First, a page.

SB 69 is a bit of an omnibus bill regarding petition requirements, including a proposal to move the start of the petitioning process back to December 1 of the year preceding the election. I’m in favor of parts, oppose parts (specifically removing the Registered mail submission of petitions), and think the exercise is a worthwhile discussion to have.
One of the most notable things from this morning was the testimony against the bill by the ACLU lobbyist dujour, who will likely move on to other things within a year or so as most of their people do. But this moment’s ACLU Person, “Libby,” was there mainly to introduce their expert opponent and to present a bill amendment.
Their person, the writer of “Ballot Access News” spoke. And the bill amendment that the ACLU was supposed to have ready? They didn’t have it prepared. At all. Regardless, what the Ballot Access person spoke of was a desire by the ACLU to amend the law to allow new political parties to organize as late as June or July for inclusion on the fall ballot.
And it gets better.
The ACLU apparently wanted not just late statewide ballot access for new parties organizing as late as July, but they want to change the law to give them the ability to select local legislative candidates at convention. That was bad.
And it got worse. In later committee discussion, Democrat Senator Bernie Hunhoff suggested going even further.
The path that Senator Hunhoff started to explore in committee discussion on the bill was one that raised my eyebrows. Senator Hunhoff floated the concept of removing the concept of placeholder candidates – a tool Democrats are using in greater and greater numbers as time goes by in an attempt to fill gaps left by the lack of interest of people in running as Democrats – and instead allow the political parties to fill the empty ballot positions.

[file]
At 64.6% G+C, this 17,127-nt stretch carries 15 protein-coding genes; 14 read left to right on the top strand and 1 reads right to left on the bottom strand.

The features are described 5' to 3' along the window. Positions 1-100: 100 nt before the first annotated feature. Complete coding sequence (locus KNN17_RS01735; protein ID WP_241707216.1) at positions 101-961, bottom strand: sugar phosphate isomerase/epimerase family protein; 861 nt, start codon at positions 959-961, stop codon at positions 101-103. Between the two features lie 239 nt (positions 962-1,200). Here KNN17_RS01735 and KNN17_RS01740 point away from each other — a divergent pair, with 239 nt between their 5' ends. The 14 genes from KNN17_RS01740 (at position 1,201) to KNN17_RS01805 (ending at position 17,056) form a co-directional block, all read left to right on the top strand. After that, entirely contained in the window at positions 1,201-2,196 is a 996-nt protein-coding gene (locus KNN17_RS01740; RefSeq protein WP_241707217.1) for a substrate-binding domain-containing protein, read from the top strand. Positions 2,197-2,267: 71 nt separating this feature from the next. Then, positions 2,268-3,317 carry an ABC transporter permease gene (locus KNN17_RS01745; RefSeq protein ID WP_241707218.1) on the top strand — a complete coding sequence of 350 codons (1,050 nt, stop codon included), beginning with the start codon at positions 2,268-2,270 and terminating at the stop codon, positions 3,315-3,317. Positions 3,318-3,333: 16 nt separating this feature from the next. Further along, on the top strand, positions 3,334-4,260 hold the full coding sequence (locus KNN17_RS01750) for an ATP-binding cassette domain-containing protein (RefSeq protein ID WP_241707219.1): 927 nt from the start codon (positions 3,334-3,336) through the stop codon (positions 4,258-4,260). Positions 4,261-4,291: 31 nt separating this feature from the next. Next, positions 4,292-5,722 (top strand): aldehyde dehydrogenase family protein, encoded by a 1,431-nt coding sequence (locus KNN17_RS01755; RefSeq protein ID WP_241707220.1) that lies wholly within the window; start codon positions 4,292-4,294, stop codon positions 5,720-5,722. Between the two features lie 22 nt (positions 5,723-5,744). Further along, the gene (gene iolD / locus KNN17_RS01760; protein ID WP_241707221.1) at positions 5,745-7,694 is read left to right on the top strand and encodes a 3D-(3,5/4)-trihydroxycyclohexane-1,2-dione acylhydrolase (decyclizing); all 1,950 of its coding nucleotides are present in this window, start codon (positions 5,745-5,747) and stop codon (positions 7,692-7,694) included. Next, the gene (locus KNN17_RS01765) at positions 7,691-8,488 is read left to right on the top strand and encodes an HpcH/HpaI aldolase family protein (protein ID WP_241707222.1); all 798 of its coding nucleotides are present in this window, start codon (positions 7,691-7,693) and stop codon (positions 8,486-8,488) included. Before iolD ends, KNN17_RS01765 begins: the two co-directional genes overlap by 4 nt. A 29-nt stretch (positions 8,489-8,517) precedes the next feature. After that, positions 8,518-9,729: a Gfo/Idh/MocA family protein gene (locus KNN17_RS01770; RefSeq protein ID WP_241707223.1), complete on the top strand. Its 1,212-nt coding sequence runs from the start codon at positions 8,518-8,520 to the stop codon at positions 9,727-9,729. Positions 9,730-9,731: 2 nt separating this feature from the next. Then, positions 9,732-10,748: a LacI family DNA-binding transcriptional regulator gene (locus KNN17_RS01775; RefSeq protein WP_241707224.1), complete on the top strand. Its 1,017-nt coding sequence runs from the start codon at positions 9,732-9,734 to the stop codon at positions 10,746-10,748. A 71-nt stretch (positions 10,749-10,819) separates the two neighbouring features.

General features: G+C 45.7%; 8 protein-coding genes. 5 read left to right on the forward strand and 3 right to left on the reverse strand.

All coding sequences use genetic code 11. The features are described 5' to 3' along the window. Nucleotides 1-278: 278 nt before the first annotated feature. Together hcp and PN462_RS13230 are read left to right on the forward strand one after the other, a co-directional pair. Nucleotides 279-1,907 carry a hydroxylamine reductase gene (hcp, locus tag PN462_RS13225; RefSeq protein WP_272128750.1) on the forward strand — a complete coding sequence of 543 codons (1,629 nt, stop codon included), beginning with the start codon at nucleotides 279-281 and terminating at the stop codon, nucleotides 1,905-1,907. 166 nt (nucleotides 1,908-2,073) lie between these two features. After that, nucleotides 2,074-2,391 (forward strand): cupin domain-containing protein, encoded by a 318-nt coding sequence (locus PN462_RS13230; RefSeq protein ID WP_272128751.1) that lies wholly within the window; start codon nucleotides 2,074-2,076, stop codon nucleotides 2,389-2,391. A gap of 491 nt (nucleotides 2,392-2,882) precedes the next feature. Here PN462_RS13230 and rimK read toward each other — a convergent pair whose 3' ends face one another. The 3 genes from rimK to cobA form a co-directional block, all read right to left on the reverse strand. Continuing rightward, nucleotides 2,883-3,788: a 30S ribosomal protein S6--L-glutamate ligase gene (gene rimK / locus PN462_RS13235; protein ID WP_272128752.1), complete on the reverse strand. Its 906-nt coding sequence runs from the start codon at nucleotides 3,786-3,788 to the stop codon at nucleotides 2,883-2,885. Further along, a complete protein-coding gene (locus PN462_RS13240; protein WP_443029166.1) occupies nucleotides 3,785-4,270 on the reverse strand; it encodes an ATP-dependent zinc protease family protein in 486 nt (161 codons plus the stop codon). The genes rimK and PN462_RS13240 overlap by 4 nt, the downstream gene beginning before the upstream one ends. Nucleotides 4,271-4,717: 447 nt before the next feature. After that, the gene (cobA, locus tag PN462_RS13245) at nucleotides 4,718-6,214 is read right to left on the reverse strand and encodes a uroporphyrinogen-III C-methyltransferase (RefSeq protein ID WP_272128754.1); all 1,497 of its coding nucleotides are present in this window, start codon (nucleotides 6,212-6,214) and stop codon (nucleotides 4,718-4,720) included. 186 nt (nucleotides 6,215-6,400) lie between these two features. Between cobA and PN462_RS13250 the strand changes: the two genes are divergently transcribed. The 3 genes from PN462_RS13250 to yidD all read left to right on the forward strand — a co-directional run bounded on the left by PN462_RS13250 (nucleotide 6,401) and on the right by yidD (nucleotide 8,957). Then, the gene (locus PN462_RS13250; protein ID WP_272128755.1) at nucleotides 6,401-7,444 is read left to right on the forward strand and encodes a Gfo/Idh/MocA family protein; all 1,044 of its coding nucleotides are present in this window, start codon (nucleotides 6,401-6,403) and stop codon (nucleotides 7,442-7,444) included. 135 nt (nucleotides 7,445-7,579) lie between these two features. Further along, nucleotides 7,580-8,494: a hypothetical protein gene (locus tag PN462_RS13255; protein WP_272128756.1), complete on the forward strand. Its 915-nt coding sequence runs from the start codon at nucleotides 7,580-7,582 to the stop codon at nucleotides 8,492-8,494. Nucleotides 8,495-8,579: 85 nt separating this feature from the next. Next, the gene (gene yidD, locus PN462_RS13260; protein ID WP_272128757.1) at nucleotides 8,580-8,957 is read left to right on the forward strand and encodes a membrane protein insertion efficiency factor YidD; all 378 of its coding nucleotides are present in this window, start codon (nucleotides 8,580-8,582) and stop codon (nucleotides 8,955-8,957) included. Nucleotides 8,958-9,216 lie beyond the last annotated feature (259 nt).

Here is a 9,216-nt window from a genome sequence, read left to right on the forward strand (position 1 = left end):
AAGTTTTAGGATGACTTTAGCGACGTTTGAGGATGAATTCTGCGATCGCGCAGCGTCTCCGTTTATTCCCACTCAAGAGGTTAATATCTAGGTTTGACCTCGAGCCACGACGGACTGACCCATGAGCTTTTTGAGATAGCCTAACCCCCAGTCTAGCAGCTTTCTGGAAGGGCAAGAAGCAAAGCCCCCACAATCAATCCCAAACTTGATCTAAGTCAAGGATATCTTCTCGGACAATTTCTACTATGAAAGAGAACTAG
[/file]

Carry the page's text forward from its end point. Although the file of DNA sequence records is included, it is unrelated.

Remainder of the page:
I almost had to do a double take, and internally asked, “Is he kidding?”
In effect, it would allow them to nearly forego the petition process entirely, and allow whoever is in charge of the disorganized mess at Democrat HQ in Sioux Falls to find a list of 105 people acceptably liberal, and anointed by party elders, to just be their candidates.
So, why is the Democrat party floating idea to move candidate picks to party HQ in Sioux Falls? I’m sure they’d like to pass laws that way too, but there are valid reasons we don’t. Really, how is a candidate finding 25 or 30 people to sign a petition to nominate them to run burdensome in the least? (Dems, it might typically be far fewer)
It would seem that the petitioning process is an incredibly nominal step, but an important one to ensure that the person running is there to represent the people of their district, as opposed to whoever from that zip code sent a donation into the Democratic party. It has the important step of broadening the representation the candidacy provides. Personally, (except for Lt. Gov) I’d like to see most of the constitutional level candidates have to circulate petitions too, but I might face opposition going that way as well.
So whether the suggestion comes from the ACLU, or State Democrats, any suggestion of stripping the petitioning requirement is something that South Dakotans should take a dim view of. And if gathering a few names is too large of a burden for some, then maybe they aren’t the kind of people anyone wants in a position of power.